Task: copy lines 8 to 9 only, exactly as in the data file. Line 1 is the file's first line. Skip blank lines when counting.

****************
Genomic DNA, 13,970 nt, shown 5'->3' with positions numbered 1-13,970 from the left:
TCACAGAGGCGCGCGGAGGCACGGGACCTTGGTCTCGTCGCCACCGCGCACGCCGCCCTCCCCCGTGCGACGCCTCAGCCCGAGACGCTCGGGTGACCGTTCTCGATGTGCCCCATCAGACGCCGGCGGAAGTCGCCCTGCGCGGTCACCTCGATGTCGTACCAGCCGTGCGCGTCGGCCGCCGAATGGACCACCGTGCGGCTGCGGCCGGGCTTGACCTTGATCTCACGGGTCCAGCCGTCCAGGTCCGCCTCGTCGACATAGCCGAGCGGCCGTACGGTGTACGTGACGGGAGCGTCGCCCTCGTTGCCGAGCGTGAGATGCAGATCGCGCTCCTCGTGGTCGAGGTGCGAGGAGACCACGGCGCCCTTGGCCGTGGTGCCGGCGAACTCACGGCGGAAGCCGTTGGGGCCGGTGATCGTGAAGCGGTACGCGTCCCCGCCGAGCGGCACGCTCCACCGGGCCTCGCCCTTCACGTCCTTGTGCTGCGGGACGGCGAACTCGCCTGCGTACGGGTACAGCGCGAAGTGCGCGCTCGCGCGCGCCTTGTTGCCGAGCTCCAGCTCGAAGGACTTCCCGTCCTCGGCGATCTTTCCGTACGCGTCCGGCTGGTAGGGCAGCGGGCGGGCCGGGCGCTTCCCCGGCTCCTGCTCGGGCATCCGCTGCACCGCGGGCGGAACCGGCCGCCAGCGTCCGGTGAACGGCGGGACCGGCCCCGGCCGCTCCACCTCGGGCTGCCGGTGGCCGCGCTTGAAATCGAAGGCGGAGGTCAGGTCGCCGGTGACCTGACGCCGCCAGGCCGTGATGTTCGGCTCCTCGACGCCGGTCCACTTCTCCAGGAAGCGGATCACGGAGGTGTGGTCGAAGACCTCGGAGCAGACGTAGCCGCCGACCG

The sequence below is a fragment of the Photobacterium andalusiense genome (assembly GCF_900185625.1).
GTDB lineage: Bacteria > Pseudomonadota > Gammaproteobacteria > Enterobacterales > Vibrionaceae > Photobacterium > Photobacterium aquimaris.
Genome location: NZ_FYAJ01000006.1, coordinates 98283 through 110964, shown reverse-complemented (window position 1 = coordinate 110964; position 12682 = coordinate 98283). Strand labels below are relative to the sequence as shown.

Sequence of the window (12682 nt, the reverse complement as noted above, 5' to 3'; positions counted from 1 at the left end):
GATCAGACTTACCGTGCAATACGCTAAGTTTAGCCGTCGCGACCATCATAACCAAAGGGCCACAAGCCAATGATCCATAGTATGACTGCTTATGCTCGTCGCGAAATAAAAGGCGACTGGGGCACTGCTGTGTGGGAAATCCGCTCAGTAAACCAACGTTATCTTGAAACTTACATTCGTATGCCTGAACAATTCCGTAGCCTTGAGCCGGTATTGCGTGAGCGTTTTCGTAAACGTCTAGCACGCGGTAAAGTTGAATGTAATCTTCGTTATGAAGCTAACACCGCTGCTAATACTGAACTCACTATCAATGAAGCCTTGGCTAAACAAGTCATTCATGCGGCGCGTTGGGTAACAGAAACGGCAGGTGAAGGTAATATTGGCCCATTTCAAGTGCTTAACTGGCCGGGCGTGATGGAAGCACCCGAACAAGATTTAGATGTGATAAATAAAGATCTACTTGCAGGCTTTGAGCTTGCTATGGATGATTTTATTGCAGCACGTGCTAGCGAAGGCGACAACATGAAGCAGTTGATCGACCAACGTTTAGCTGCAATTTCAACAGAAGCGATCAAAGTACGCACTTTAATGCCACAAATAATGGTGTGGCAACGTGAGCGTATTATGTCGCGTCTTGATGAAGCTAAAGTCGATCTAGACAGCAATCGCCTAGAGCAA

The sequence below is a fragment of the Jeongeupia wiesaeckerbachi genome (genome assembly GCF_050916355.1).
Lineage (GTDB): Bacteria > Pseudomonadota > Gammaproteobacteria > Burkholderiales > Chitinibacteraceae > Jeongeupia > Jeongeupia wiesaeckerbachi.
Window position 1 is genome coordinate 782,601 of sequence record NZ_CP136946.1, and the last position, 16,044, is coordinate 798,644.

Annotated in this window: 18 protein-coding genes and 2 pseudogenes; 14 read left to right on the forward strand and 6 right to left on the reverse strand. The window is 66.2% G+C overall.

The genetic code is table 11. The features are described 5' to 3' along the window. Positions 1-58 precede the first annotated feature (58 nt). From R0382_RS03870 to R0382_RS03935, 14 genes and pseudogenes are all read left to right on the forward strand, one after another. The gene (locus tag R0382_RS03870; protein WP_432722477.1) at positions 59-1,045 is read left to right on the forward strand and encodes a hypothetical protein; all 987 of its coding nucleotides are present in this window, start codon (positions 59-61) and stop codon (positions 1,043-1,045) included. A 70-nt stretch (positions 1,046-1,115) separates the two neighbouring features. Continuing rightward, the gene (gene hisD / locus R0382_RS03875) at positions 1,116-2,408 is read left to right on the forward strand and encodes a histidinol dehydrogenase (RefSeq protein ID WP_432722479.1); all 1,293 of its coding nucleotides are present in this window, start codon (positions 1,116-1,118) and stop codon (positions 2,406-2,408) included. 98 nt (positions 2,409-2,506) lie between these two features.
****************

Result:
The sequence below is a fragment of the Jeongeupia wiesaeckerbachi genome (genome assembly GCF_050916355.1).
Lineage (GTDB): Bacteria > Pseudomonadota > Gammaproteobacteria > Burkholderiales > Chitinibacteraceae > Jeongeupia > Jeongeupia wiesaeckerbachi.